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Comment: Re:Very flattering... (Score 1) 110

by armanox (#48201467) Attached to: Microsoft Introduces Build Cadence Selection With Windows 10

It's very much in the users hands. Generally, a release (Debian, Ubuntu, Fedora, RHEL) sticks to the version for the OS. In Ubuntu and Debian, if you have backports enabled, it will grab newer versions of the software if it has been vetted stable by the OS team. Or you can add a developer PPA and grab the newest releases as they come. In Fedora you have the option to either add a seperate repo to yum (I've got a couple of repos on Fedora to get upstream stable rather then just the OS version) OR you can allow rawhide for certain packages/groups if you want to stay bleeding edge

Comment: Re:UNIX Philosophy (Score 5, Informative) 547

by armanox (#48189095) Attached to: Debian's Systemd Adoption Inspires Threat of Fork

We've tried having standards in Linux before, and they were utterly ignored (Linux Standard Base). Basically, there is no reason for certain groups or developers (Red Hat (and to a lesser extent, Canonical) and developer-who-shall-not-be-named) to listen to everyone when they can do whatever they want and everyone else has to deal with it.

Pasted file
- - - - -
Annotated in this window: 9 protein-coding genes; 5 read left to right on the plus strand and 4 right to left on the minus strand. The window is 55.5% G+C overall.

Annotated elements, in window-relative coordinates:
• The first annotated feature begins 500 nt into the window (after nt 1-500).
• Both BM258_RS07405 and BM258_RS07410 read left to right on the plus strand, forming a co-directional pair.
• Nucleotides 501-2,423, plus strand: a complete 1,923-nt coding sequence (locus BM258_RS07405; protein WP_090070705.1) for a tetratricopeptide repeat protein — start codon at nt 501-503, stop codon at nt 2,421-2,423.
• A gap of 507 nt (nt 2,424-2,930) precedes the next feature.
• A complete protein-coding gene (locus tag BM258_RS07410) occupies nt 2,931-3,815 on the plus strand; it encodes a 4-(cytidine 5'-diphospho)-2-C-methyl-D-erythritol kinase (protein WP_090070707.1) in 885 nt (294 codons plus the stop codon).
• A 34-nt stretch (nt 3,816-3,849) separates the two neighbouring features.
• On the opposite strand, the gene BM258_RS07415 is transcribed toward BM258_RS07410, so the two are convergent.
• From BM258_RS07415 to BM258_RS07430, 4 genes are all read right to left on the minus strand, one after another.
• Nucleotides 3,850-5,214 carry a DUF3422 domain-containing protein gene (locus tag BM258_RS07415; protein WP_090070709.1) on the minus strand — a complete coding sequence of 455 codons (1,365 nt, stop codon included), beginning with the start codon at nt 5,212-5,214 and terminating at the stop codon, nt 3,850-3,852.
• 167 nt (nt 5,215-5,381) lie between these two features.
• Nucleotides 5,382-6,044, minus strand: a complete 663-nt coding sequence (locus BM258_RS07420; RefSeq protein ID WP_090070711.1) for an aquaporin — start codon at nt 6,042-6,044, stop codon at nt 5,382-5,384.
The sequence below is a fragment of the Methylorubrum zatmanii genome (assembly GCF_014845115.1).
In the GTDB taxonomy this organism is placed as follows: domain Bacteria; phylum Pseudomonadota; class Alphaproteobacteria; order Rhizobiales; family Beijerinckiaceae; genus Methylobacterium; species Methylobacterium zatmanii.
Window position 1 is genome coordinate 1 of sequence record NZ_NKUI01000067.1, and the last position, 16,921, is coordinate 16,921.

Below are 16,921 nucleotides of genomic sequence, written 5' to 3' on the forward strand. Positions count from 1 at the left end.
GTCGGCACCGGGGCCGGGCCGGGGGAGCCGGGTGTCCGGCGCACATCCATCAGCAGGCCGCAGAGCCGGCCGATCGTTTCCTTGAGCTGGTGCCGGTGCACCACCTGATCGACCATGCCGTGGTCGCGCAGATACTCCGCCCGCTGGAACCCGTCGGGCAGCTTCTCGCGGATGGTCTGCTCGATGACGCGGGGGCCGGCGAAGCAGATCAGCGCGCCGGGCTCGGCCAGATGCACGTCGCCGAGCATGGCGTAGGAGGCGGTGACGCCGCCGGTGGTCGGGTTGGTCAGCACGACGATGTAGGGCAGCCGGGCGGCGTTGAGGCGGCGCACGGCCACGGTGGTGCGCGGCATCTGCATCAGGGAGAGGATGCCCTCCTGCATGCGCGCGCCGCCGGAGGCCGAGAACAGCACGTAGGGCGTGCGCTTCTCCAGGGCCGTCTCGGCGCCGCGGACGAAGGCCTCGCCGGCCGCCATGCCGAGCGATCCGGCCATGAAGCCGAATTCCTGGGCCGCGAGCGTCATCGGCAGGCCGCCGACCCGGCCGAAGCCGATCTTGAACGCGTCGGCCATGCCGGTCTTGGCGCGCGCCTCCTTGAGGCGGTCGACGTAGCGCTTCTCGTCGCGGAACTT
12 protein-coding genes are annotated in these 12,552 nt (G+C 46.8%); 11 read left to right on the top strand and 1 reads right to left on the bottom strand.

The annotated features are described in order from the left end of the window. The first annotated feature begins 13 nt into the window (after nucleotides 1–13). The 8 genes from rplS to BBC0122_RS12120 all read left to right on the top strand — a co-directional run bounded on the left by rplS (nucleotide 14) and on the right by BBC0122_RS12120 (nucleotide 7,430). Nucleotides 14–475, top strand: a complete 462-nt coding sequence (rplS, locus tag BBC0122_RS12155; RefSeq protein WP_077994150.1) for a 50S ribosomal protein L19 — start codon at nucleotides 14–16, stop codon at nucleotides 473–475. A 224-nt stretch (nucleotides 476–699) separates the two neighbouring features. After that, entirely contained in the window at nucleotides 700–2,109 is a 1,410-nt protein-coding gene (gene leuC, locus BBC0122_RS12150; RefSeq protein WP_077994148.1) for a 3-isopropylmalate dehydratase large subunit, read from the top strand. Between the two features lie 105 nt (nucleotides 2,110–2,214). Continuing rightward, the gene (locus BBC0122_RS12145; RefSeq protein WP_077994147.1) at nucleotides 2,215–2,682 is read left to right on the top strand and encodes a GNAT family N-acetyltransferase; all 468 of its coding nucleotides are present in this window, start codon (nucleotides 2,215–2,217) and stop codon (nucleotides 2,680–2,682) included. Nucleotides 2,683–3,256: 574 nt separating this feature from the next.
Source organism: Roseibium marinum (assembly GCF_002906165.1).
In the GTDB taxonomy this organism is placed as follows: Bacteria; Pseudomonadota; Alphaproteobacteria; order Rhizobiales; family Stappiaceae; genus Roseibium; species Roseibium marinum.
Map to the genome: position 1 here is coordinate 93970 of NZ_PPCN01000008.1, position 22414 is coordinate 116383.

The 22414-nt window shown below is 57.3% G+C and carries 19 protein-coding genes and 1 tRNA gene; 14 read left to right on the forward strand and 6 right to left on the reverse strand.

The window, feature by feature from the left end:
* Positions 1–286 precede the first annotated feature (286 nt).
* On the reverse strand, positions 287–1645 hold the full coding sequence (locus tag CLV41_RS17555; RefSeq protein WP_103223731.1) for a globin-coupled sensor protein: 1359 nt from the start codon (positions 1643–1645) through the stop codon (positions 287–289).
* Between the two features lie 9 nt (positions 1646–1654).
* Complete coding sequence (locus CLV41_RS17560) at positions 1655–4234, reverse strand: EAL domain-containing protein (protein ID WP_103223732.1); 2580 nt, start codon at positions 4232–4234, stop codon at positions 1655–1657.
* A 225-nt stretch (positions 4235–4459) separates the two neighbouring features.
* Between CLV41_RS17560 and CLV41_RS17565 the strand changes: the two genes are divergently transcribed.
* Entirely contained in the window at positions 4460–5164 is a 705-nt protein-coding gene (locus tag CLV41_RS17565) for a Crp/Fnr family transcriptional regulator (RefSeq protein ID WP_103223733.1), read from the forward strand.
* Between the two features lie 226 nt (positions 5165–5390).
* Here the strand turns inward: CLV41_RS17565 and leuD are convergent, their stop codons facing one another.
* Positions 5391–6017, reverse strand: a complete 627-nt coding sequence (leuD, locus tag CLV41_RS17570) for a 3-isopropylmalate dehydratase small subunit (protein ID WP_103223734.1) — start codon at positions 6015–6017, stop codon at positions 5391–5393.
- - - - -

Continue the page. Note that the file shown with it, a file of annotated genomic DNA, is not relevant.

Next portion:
Comment: Re:I installed it (Score 1) 138

by armanox (#48153535) Attached to: Data From Windows 10 Feedback Tool Exposes Problem Areas

Most of the features were not native to Windows first.

I remember using dictation on MacOS long before it worked right in Windows (I know I used it with OS 9, I think it went back further though. I don't know if my OS 8 box still boots to check).

And Spotlight wasn't new with OS X either - it is a direct decedent of Sherlock.

Apple often doesn't do things first, but they tend to do them right.

Serving coffee on aircraft causes turbulence.